[Lesson 22: Abraham's Sacrifice] [Table of Contents] [Lesson 24: Jacob Becomes Israel]

Lesson 23

Esau and Jacob:

The Temporal and the Eternal

Genesis 25

Peace be with you, listening friends. We greet you in the name of God, the Lord of peace, who wants everyone to understand and submit to the way of righteousness that He has established, and have true peace with Him forever. We are happy to be able to return today to present your program The Way of Righteousness.

In our last program, we looked into the story of Abraham's sacrifice {"Id al-Adha"}. The Gospel {Injil} gives us an interesting summary of this important story when it says:

"By faith Abraham, when God tested him, offered Isaac as a sacrifice. He who had received the promise was about to sacrifice his one and only son {who was born according to God's promise}, even though God had said to him, 'It is through Isaac that your offspring will be reckoned.' Abraham reasoned that God could raise the dead, and figuratively speaking, he did receive Isaac back from death." (Heb. 11:17-19)

Our last five lessons have been taken up with stories from the life of the prophet Abraham. There are many more stories in the Torah about Abraham which we have not explored. Unfortunately, we do not have time to read them all. However, before we leave Abraham and go on to the stories of his descendants, there is something that God said to Abraham that we should know about. One day, God told Abraham what would happen to his offspring. He said,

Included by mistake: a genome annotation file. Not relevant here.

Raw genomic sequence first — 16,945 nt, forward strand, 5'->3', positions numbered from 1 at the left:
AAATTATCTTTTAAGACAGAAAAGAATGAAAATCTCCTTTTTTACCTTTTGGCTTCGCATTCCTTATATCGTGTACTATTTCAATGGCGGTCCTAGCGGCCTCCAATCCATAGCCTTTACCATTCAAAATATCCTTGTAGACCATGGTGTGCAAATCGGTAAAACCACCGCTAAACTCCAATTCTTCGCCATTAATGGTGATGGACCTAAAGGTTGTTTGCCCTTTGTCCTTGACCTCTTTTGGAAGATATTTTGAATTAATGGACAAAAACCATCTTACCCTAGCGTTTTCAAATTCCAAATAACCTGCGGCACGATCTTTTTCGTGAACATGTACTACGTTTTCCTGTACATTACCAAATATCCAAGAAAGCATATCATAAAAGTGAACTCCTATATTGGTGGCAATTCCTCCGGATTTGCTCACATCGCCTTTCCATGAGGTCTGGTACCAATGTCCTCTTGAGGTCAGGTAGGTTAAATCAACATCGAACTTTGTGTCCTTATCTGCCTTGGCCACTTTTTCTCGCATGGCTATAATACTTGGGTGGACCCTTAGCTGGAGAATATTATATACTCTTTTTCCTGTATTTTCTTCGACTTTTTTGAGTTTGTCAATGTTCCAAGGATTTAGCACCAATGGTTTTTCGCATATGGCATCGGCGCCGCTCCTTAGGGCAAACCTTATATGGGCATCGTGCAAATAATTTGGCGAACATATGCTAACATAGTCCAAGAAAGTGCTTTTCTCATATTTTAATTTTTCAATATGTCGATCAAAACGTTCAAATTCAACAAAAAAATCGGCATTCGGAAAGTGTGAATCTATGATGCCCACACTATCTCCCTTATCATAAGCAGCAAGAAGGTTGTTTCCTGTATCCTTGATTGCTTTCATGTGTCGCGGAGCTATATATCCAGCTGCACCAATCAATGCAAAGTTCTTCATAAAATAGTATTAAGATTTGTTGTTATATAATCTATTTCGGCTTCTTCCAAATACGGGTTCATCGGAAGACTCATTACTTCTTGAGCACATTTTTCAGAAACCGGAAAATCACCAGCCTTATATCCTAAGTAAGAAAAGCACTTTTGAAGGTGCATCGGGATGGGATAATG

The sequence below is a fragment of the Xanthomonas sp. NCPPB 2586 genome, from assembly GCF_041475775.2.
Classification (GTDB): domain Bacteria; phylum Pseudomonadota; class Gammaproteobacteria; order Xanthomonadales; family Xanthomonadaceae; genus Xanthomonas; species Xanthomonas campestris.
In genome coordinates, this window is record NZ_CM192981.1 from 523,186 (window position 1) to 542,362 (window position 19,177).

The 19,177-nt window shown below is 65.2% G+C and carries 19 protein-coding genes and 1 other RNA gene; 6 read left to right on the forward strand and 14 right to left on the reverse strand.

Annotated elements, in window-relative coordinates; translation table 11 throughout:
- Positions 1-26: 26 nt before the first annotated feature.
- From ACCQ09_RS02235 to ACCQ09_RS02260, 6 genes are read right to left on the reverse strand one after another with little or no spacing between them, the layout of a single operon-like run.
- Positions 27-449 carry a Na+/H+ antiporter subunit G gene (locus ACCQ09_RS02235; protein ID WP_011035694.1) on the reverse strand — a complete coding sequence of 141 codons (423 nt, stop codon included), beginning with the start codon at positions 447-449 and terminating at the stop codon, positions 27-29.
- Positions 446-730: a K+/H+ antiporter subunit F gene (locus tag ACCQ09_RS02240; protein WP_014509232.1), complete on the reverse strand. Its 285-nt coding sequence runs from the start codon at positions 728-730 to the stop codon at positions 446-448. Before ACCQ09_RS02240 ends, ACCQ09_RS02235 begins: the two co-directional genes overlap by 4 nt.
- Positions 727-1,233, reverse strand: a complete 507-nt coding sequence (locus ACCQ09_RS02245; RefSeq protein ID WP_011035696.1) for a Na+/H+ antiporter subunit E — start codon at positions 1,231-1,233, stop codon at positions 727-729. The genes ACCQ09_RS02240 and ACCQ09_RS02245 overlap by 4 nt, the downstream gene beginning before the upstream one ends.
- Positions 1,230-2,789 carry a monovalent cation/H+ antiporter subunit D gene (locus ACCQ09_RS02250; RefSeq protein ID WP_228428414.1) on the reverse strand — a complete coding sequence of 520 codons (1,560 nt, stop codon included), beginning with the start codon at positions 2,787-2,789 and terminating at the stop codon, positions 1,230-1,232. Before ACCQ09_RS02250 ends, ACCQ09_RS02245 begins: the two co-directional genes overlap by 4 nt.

"Know for certain that your descendants will be strangers in a country not their own, and they will be enslaved and ill-treated four hundred years. But I will punish the nation they serve as slaves, and afterwards they will come out with great possessions." (Gen. 15:13,14)

With those words, God was announcing that the descendants of Abraham would become slaves in the land of Egypt. God also promised that after four hundred years He would deliver them from the dominion of the people of Egypt. Four lessons from now, in the will of God, we will begin to see how these precise prophecies were fulfilled, just as God told Abraham.

Then, in chapter twenty-five, the Scriptures say:

"Abraham left everything he owned to Isaac. Altogether, Abraham lived a hundred and seventy-five years. Then Abraham breathed his last and died at a good old age, an old man and full of years; and he was gathered to his people. His sons Isaac and Ishmael buried him in the cave of Machpelah near Mamre, in the field of Ephron…the field Abraham had bought from the Hittites. There Abraham was buried with his wife Sarah." (Gen. 25:5,7-10)

Thus, Abraham, the friend of God, entered the presence of the Lord, whom he knew and loved.